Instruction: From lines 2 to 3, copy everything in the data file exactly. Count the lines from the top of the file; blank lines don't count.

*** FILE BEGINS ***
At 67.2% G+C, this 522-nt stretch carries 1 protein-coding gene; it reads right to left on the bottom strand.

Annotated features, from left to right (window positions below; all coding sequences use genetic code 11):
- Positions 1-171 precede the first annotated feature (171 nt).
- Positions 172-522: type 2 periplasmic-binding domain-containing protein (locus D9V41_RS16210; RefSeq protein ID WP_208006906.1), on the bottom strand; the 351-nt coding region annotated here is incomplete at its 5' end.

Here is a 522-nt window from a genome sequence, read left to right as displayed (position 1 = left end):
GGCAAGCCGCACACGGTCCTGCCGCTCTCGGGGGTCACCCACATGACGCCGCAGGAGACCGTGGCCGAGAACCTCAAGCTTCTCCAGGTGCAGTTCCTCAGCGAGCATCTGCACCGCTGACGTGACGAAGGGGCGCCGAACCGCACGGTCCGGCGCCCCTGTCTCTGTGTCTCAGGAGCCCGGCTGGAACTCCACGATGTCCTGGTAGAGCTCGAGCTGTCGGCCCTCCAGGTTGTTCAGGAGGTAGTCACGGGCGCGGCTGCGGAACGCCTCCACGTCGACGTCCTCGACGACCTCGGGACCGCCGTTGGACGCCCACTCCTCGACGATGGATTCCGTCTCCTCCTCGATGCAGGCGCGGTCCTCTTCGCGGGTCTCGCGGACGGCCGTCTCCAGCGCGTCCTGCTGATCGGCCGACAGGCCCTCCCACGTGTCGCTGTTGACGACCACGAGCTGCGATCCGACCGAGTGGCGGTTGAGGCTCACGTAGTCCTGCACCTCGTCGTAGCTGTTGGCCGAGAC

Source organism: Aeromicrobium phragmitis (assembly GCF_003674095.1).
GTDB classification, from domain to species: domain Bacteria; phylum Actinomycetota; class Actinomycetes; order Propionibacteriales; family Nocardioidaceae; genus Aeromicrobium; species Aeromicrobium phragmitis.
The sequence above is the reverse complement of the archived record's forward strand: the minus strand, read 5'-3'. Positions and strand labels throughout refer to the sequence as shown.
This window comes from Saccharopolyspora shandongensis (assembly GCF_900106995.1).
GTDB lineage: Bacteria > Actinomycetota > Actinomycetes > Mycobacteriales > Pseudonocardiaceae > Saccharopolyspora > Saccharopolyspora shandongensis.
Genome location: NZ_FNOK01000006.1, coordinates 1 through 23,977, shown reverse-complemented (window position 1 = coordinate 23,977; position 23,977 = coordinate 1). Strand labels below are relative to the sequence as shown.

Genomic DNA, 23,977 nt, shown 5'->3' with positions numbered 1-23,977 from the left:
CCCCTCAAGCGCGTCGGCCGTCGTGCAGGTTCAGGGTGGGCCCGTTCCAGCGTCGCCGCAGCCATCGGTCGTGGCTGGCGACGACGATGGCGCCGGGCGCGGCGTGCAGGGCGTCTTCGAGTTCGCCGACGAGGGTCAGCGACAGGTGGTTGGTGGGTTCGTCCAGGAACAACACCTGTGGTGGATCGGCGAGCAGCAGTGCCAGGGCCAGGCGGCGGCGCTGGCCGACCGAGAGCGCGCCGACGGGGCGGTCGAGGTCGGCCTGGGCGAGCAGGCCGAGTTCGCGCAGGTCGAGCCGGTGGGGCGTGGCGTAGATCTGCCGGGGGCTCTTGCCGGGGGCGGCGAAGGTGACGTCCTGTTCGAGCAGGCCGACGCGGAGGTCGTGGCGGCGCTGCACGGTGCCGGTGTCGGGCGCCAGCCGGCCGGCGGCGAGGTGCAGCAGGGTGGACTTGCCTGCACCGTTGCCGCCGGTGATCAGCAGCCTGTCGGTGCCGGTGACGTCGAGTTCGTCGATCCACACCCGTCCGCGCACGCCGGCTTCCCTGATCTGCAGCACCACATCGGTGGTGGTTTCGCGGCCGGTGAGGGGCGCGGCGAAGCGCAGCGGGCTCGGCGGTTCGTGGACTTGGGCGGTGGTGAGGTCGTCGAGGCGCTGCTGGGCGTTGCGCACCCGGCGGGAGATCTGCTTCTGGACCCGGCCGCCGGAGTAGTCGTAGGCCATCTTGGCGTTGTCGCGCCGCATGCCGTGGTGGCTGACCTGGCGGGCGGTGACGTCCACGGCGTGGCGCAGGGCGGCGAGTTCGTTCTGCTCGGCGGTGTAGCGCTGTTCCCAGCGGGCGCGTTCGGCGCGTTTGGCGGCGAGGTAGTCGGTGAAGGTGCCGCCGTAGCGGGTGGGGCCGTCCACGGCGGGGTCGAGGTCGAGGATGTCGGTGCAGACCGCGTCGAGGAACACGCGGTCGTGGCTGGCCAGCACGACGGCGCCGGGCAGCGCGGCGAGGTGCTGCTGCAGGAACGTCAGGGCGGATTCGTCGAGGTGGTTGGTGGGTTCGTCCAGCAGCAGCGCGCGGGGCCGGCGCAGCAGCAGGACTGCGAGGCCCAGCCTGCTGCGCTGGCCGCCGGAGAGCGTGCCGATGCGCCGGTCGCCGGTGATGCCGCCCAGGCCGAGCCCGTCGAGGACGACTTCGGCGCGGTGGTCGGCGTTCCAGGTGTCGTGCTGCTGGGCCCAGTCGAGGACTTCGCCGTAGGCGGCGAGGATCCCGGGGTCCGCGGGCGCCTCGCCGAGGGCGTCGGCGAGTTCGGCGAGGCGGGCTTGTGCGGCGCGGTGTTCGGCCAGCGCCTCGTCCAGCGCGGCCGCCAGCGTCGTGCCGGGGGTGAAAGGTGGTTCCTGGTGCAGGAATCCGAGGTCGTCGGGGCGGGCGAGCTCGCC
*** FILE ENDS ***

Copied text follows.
Annotated features, from left to right (window positions below; all coding sequences use genetic code 11):
- Positions 1-171 precede the first annotated feature (171 nt).